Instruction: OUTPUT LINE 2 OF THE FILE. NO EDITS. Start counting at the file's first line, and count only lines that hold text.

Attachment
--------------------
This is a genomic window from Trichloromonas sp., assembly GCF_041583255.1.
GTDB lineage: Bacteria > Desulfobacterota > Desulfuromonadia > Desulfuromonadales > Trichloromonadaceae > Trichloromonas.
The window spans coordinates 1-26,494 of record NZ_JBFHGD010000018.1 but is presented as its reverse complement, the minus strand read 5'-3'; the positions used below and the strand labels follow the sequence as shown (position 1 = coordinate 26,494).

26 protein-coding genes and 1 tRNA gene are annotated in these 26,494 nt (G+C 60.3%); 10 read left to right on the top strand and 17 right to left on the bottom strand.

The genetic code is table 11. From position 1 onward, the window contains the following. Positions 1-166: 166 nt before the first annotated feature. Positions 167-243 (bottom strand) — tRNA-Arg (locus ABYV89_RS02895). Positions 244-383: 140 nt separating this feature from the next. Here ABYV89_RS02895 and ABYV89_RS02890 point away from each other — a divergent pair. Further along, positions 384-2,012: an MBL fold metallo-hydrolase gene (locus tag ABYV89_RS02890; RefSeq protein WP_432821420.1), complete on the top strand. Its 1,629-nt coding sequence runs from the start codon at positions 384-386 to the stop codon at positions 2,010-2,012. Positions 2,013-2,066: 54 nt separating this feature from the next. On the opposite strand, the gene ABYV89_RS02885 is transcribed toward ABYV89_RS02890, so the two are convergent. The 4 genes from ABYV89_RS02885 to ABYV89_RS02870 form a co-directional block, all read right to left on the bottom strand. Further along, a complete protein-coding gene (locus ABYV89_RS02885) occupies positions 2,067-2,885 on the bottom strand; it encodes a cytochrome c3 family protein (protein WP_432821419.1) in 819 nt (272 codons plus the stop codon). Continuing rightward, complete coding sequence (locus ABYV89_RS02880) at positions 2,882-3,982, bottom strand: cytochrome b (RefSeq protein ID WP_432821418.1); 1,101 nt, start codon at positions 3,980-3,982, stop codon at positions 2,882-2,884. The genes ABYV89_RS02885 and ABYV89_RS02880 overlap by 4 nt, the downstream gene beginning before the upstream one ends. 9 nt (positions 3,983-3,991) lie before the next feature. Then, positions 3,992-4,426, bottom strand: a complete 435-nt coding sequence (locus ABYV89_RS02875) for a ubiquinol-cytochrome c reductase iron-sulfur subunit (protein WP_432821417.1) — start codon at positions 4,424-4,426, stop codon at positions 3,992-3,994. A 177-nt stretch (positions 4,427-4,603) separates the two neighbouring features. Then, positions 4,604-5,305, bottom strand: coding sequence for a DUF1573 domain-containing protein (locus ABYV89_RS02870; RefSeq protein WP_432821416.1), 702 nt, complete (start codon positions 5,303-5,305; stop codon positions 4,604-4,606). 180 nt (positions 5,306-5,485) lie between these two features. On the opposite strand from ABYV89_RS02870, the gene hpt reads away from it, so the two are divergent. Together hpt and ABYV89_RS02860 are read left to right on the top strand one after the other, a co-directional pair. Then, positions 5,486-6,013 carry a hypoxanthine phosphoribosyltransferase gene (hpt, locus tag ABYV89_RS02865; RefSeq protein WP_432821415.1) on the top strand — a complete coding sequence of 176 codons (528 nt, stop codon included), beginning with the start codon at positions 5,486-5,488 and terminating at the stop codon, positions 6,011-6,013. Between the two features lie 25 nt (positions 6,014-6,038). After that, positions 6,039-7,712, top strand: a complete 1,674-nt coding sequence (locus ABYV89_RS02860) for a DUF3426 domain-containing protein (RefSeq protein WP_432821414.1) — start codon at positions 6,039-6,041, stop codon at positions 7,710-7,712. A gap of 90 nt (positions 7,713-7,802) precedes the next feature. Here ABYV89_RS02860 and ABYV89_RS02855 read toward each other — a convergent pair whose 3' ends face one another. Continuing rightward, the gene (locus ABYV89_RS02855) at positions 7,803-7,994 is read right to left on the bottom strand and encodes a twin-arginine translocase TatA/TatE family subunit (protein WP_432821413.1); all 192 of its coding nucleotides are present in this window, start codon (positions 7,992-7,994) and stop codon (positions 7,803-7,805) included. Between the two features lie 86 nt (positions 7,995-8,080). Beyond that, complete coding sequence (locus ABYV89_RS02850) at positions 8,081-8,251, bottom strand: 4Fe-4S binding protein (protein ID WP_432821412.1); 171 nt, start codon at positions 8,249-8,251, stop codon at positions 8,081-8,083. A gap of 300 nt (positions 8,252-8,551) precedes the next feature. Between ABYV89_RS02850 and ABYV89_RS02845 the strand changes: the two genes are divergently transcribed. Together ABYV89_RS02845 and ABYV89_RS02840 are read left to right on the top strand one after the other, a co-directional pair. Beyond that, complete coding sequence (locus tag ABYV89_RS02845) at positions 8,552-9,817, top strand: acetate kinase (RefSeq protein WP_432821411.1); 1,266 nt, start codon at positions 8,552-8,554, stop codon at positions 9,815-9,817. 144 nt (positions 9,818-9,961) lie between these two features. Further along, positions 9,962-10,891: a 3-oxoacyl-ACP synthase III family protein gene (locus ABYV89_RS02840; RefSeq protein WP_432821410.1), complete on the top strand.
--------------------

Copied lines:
GTDB lineage: Bacteria > Desulfobacterota > Desulfuromonadia > Desulfuromonadales > Trichloromonadaceae > Trichloromonas.